Old age

Imagine: You are old. Your body is frail; you're slow and every movement hurts; you have to think twice before taking any action, but even thinking about them is an effort. If you do something out of an impulse, you feel the consequences, often immediately, and you wish you hadn't done it. Sometimes you can't remember things; sometimes you are told you remember them incorrectly (and you can't tell, however hard you try). When younger people talk about their lives you're not able to follow; you often don't even know their meaning: words you haven't heard, things you haven't known in your day.

But there are compensations. You are relieved from all those desires and passions that pushed you around, captivated your mind and often brought you to do things you regretted later. The craving for all joys imaginable has stopped. There isn't much to be in your future - the only thing still to happen is death; if you live to see the next day, that's an extra, not something to expect. (If you get it, it's fine, if you don't, it doesn't make much difference any more.)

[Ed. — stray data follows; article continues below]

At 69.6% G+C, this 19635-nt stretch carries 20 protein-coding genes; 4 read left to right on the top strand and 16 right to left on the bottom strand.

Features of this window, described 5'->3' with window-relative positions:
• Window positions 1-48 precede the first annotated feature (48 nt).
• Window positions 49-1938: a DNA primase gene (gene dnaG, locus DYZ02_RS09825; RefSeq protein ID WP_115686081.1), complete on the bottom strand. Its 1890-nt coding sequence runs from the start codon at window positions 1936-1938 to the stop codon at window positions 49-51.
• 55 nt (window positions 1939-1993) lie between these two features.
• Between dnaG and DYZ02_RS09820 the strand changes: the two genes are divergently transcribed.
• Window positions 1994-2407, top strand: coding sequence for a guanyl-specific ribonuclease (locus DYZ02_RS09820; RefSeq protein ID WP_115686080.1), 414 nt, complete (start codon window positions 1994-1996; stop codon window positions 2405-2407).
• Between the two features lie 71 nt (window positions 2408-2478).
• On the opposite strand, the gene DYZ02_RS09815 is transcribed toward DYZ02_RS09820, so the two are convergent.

You don't have to wait for high age to have this comfort. (And how could you be certain to reach that age anyway?) What prevents you from taking the same attitude at once? After all, can you really be sure your next day won't be your last? Would it not be good to rid yourself of those desires and passions now? There is no necessity to let only a fading strength force you to adopt a point of view that benefits you. If you think about it, you may find good reason to decide yourself. Take care.
Copyright © 2007-2012 by Leif Frenzel. All rights reserved.